Three Bundles of Early 20th Century Gypsy Pegs
Considering its usefulness and simplicity, the clothes peg was quite late to come into popular use. Possibly invented by fishermen to clip nets to rigging. The first patent for the clothes peg was only taken out in 1809. As population density increased in cities the need for economical drying space increased, and the time was ripe for the commercialisation of the clothes peg. The dolly peg, or gypsy peg, was of crude design and typically made from a single piece of wood, typically hazel or willow in England, often bound with a metal clip. Britain's early peg makers were usually gypsies or sometimes bodgers making use of cheap ends of coppice wood. In a modernising Britain, where gypsies were frequently moved on, their economy relied heaviliy on roadside trade of small whittled items, white heather and gypsy pegs.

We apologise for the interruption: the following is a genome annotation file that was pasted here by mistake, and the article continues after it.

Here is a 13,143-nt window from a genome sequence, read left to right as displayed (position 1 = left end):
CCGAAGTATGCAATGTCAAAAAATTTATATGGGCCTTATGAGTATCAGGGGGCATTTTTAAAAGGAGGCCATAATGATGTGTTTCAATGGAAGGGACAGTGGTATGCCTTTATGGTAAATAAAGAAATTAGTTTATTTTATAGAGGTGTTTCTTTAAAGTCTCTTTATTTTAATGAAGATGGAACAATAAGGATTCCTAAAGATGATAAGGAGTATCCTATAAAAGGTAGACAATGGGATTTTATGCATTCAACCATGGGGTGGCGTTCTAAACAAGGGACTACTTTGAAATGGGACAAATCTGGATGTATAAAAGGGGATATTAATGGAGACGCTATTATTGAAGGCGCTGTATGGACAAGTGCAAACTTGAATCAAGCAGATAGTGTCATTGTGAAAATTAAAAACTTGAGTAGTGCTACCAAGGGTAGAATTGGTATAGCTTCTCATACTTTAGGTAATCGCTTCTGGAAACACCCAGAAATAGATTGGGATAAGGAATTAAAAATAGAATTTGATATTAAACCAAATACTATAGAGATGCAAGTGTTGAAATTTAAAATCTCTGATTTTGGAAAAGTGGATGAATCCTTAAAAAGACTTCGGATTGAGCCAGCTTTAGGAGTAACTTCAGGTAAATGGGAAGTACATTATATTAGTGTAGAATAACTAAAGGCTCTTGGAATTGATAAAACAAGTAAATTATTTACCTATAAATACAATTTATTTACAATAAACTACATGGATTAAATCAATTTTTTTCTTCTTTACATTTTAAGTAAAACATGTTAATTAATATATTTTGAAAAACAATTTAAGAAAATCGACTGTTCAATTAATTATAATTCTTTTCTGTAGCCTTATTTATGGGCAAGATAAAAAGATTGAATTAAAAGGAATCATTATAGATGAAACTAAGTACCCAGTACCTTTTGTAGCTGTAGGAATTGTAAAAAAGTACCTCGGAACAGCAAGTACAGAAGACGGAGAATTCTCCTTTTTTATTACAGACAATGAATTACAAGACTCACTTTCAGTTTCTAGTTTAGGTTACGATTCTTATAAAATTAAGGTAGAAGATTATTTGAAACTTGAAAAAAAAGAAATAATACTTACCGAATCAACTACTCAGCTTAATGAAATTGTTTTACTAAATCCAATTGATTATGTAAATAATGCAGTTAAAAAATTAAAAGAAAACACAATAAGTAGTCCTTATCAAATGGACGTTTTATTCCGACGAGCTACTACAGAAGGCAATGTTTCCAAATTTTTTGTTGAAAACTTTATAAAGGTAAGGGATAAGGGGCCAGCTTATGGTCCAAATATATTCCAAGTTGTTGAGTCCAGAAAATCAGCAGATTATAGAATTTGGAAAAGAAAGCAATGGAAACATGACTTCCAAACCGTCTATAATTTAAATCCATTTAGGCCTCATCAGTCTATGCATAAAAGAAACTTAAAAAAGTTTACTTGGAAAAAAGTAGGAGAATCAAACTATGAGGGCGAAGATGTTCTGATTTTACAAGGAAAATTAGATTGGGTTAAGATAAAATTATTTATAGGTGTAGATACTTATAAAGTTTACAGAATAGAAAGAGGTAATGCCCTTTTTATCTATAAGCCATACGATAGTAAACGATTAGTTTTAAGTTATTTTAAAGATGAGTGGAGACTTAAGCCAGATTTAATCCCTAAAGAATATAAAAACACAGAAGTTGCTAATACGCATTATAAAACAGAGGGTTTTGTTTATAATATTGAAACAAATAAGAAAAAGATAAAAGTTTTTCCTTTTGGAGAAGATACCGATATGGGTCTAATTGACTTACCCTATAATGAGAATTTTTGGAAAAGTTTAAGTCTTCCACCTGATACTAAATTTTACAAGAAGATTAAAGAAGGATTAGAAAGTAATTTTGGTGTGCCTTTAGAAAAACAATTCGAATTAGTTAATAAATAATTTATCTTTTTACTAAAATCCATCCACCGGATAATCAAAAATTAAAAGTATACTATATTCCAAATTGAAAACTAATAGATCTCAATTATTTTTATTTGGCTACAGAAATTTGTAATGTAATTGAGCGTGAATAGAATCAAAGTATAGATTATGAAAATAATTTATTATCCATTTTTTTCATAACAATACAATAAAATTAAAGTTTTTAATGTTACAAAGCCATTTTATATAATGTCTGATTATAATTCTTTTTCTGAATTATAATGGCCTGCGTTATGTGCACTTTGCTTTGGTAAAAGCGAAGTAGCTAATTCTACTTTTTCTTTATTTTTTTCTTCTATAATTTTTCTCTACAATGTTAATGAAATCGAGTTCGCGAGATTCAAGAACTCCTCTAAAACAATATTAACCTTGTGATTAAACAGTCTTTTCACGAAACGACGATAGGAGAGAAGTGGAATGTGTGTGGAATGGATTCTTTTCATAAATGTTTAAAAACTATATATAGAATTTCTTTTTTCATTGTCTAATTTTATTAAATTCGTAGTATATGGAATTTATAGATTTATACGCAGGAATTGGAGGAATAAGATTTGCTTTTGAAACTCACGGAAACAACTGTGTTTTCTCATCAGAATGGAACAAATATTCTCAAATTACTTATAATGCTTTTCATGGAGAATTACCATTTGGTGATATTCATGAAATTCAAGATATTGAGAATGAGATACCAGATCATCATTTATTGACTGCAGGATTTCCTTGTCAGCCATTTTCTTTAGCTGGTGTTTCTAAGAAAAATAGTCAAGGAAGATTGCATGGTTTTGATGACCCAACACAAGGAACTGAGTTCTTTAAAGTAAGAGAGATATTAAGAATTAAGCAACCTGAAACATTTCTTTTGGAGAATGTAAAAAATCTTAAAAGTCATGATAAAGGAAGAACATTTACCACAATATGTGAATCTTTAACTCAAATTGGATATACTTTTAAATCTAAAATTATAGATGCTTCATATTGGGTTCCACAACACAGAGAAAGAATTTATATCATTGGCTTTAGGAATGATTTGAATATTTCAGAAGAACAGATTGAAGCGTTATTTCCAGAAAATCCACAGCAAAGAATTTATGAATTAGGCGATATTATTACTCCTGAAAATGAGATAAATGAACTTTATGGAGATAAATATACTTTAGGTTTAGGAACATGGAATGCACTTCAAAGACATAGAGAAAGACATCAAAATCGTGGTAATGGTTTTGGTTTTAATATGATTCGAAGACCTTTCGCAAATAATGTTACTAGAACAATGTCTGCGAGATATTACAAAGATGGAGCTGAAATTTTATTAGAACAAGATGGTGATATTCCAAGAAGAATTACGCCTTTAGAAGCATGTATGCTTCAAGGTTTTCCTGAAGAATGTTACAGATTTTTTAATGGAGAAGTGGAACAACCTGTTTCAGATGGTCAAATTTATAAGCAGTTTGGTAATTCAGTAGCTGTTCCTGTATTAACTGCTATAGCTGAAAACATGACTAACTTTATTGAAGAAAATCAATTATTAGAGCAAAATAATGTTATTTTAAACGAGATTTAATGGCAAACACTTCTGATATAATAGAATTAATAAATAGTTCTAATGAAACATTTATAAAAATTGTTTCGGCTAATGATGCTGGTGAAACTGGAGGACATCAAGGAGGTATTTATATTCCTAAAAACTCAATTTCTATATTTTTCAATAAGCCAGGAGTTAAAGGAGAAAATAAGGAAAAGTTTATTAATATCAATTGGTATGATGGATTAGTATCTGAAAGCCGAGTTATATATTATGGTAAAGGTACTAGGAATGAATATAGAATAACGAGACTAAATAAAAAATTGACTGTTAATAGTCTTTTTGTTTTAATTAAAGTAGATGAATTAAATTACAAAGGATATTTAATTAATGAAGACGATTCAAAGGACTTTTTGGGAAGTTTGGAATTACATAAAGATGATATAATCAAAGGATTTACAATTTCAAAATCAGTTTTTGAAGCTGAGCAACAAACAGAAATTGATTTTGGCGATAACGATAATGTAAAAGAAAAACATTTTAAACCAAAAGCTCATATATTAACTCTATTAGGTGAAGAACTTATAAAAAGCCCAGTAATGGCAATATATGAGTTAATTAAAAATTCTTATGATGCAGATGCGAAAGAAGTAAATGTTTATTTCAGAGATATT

These rudimentary pegs changed little in design through the Victorian era and into the following century. These pegs were made around 1920, but are typical of those made in Victorian times. They are bound with tin.
Dimensions: average length is 14cm